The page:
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September 22, 1983

LOIS COTTONE, Individually and on Behalf of All Others Similarly Situated, Plaintiff,
BARBARA B. BLUM as Commissioner of the New York State Department of Social Services and PETER MULLANEY as Deputy Counsel for the New York State Department of Social Services and RONALD HACKETT as Commissioner of the Cattaraugus County Department of Social Services, Defendants

The opinion of the court was delivered by: ELFVIN


 Plaintiff Lois Cottone commenced this action for declaratory and injunctive relief to remedy the alleged failure of the New York State Department of Social Services ("NYSDSS") to provide full and fair hearings to all persons who have challenged or may in the future challenge agency action by requesting and appearing at such hearings without the assistance of counsel. Plaintiff has moved for class action certification pursuant to Fed.R.Civ.P. 23, and both parties have moved for summary judgment.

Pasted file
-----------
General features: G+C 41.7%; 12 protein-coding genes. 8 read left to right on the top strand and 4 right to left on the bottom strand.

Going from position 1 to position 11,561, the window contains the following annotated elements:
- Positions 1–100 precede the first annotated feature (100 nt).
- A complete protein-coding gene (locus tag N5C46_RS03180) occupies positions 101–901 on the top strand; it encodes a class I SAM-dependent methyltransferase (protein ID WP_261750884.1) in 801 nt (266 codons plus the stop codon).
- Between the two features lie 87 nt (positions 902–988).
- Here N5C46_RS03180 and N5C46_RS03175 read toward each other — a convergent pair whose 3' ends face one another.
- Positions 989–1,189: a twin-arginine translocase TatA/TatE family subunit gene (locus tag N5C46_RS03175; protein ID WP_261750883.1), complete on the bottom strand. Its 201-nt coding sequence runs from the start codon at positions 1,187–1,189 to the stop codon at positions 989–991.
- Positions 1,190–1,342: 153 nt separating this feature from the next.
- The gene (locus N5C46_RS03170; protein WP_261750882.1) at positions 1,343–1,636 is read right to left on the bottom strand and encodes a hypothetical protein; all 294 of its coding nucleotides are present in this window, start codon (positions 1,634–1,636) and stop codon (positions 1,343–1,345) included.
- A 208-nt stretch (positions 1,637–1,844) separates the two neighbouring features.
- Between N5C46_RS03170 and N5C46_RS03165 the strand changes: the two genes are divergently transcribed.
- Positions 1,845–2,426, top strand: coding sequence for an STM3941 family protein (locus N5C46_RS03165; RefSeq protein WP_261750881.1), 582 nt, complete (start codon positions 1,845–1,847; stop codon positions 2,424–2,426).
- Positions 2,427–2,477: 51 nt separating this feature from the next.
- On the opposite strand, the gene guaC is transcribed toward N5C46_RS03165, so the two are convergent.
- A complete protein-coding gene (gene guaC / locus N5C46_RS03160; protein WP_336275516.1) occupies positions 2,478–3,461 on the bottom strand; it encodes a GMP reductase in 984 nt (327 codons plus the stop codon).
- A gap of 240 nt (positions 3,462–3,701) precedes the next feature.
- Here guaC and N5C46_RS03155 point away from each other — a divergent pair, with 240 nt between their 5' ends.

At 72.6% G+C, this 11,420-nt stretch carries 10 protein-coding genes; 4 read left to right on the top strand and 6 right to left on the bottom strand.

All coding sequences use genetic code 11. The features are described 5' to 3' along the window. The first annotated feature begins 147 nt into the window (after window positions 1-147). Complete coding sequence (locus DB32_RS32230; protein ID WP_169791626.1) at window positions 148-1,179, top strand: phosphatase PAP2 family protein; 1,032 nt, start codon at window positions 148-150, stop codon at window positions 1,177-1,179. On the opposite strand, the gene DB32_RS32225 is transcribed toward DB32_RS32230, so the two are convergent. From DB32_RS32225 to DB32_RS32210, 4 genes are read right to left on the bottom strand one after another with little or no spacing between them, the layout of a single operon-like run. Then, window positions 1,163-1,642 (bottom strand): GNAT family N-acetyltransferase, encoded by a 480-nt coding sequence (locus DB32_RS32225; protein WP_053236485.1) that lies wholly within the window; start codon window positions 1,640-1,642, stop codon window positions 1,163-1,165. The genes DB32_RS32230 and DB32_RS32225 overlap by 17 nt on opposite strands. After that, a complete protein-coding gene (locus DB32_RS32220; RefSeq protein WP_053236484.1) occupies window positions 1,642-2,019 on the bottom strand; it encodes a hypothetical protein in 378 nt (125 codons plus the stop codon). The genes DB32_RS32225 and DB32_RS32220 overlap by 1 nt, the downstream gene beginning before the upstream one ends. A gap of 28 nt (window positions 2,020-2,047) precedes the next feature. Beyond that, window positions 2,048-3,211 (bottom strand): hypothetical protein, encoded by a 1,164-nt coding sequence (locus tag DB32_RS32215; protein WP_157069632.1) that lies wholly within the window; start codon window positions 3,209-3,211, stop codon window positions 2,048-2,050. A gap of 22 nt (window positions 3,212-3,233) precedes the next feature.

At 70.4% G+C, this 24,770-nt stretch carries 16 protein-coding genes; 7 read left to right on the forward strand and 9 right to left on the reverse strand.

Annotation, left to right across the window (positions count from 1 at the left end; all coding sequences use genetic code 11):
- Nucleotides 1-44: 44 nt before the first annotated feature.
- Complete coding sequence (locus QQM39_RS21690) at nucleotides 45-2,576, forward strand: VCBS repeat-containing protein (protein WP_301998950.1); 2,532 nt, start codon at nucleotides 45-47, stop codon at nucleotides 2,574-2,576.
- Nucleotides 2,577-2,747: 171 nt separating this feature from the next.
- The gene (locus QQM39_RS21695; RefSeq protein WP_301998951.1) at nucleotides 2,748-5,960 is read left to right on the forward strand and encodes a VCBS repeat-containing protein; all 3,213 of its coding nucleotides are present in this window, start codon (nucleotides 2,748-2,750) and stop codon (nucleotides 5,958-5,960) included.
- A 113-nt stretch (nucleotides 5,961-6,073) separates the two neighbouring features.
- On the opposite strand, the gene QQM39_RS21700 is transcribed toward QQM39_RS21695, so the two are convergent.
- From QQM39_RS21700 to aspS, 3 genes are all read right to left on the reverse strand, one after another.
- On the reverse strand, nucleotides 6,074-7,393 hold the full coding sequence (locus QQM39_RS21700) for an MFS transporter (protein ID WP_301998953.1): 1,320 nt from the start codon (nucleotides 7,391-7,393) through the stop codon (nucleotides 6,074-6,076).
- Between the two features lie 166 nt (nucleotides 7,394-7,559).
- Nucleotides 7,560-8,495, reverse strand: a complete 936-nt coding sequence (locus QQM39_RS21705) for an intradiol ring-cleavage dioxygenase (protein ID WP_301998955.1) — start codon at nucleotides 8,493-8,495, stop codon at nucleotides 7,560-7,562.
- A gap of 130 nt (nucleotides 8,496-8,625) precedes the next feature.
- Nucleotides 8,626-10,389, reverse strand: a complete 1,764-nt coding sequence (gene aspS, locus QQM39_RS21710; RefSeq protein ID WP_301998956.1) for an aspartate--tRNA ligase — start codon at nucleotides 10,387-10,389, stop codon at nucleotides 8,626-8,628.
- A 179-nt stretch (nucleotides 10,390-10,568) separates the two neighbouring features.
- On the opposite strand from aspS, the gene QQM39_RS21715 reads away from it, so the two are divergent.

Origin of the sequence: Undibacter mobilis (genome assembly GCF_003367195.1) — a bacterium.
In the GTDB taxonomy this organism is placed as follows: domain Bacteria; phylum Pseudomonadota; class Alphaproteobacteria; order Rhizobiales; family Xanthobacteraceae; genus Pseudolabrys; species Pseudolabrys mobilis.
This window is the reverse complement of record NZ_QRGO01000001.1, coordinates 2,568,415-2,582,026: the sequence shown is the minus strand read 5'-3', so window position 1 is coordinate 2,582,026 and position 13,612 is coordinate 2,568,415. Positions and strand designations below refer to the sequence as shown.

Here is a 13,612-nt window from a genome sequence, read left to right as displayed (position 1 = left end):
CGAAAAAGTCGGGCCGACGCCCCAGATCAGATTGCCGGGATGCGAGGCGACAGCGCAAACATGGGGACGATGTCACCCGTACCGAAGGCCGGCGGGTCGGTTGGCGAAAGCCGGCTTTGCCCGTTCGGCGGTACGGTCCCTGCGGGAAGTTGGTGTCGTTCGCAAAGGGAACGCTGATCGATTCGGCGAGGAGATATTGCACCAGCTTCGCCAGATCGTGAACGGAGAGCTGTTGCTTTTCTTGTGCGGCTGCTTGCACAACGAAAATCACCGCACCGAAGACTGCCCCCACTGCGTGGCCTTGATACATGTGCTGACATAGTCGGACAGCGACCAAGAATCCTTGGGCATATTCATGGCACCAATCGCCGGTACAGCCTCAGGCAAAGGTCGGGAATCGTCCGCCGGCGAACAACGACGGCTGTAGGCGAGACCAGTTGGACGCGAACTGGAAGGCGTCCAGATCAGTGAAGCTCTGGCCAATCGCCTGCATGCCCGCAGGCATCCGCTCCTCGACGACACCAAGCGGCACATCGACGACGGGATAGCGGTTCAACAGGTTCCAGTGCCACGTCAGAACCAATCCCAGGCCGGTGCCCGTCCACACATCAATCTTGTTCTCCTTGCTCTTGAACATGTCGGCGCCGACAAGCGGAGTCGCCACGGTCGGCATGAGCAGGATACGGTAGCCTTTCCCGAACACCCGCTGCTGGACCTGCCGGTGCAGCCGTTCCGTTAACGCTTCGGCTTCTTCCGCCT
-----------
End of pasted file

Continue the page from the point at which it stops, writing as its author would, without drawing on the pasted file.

Plaintiff is 41 years of age and resides in Olean, N.Y. with five of her children: Sarah, age 21; Dominic, age 18; Russell, age 16; Robert, age 13 and Doris, age 12. The record indicates that plaintiff also has another daughter and granddaughter, both of whom do not presently reside with her. Due to various factors not herein relevant, the composition of plaintiff's household changes periodically.

 Plaintiff currently receives a grant of public assistance under the federal Aid to Families with Dependent Children ("AFDC") program, provided to her by the Cattaraugus County Department of Social Services ("CCDSS"), which grant formerly included funds for support of Robert and Doris. Prior to March 4, 1982 plaintiff's AFDC monthly grant was $323.

 In September of 1981 plaintiff's daughter Sarah reported to the CCDSS that Robert Hermann, the acknowledged father of Robert and Doris, had been living in their household for the past ten years. Thereafter the agency conducted an investigation and concluded that Hermann had been and was in the home on a continuous basis. Under relevant state regulations, Hermann's income was therefore deemed to be available to meet the needs of his two children. Consequently, on October 20, 1981 CCDSS notified plaintiff of its intention to delete Robert and Doris from her public assistance grant.